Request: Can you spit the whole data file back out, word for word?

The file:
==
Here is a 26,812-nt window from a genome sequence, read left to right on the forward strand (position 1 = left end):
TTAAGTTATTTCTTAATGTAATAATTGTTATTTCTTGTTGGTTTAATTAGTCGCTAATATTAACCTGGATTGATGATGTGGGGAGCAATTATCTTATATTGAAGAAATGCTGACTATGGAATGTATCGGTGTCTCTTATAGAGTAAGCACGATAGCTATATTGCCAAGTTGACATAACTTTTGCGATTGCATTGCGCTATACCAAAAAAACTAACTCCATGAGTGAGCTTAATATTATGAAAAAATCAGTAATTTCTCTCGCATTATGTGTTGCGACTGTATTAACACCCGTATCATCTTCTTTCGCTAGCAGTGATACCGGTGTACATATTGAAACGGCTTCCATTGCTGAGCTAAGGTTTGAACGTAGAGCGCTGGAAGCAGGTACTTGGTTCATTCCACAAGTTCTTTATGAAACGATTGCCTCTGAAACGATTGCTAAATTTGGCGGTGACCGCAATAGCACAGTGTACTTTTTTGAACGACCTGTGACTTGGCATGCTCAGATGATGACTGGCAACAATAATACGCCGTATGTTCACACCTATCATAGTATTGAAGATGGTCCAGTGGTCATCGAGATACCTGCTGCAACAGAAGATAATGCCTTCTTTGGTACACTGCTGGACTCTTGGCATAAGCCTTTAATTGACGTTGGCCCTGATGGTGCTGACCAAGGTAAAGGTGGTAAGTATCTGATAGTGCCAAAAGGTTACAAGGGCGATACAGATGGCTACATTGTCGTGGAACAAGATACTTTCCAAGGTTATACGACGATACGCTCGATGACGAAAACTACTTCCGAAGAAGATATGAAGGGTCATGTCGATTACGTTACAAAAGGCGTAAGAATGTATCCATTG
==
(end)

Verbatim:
Here is a 26,812-nt window from a genome sequence, read left to right on the forward strand (position 1 = left end):
TTAAGTTATTTCTTAATGTAATAATTGTTATTTCTTGTTGGTTTAATTAGTCGCTAATATTAACCTGGATTGATGATGTGGGGAGCAATTATCTTATATTGAAGAAATGCTGACTATGGAATGTATCGGTGTCTCTTATAGAGTAAGCACGATAGCTATATTGCCAAGTTGACATAACTTTTGCGATTGCATTGCGCTATACCAAAAAAACTAACTCCATGAGTGAGCTTAATATTATGAAAAAATCAGTAATTTCTCTCGCATTATGTGTTGCGACTGTATTAACACCCGTATCATCTTCTTTCGCTAGCAGTGATACCGGTGTACATATTGAAACGGCTTCCATTGCTGAGCTAAGGTTTGAACGTAGAGCGCTGGAAGCAGGTACTTGGTTCATTCCACAAGTTCTTTATGAAACGATTGCCTCTGAAACGATTGCTAAATTTGGCGGTGACCGCAATAGCACAGTGTACTTTTTTGAACGACCTGTGACTTGGCATGCTCAGATGATGACTGGCAACAATAATACGCCGTATGTTCACACCTATCATAGTATTGAAGATGGTCCAGTGGTCATCGAGATACCTGCTGCAACAGAAGATAATGCCTTCTTTGGTACACTGCTGGACTCTTGGCATAAGCCTTTAATTGACGTTGGCCCTGATGGTGCTGACCAAGGTAAAGGTGGTAAGTATCTGATAGTGCCAAAAGGTTACAAGGGCGATACAGATGGCTACATTGTCGTGGAACAAGATACTTTCCAAGGTTATACGACGATACGCTCGATGACGAAAACTACTTCCGAAGAAGATATGAAGGGTCATGTCGATTACGTTACAAAAGGCGTAAGAATGTATCCATTG